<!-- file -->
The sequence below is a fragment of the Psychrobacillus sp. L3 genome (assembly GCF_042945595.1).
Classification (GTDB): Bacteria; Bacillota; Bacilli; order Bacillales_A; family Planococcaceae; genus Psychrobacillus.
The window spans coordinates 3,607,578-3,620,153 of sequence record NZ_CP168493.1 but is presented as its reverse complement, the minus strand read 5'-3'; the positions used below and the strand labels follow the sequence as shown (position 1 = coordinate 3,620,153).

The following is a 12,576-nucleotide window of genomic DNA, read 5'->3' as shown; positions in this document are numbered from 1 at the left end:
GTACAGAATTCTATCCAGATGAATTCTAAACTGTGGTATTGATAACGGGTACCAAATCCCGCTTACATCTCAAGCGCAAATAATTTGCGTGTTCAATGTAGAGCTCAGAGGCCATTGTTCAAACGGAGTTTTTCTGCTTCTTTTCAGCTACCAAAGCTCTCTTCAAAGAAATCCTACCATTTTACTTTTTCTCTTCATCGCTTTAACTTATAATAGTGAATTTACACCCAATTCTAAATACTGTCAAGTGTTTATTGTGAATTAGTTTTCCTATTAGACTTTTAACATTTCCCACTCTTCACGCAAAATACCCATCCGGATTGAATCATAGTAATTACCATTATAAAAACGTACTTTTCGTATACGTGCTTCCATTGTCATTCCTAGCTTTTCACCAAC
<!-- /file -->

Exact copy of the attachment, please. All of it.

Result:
The sequence below is a fragment of the Psychrobacillus sp. L3 genome (assembly GCF_042945595.1).
Classification (GTDB): Bacteria; Bacillota; Bacilli; order Bacillales_A; family Planococcaceae; genus Psychrobacillus.
The window spans coordinates 3,607,578-3,620,153 of sequence record NZ_CP168493.1 but is presented as its reverse complement, the minus strand read 5'-3'; the positions used below and the strand labels follow the sequence as shown (position 1 = coordinate 3,620,153).

The following is a 12,576-nucleotide window of genomic DNA, read 5'->3' as shown; positions in this document are numbered from 1 at the left end:
GTACAGAATTCTATCCAGATGAATTCTAAACTGTGGTATTGATAACGGGTACCAAATCCCGCTTACATCTCAAGCGCAAATAATTTGCGTGTTCAATGTAGAGCTCAGAGGCCATTGTTCAAACGGAGTTTTTCTGCTTCTTTTCAGCTACCAAAGCTCTCTTCAAAGAAATCCTACCATTTTACTTTTTCTCTTCATCGCTTTAACTTATAATAGTGAATTTACACCCAATTCTAAATACTGTCAAGTGTTTATTGTGAATTAGTTTTCCTATTAGACTTTTAACATTTCCCACTCTTCACGCAAAATACCCATCCGGATTGAATCATAGTAATTACCATTATAAAAACGTACTTTTCGTATACGTGCTTCCATTGTCATTCCTAGCTTTTCACCAAC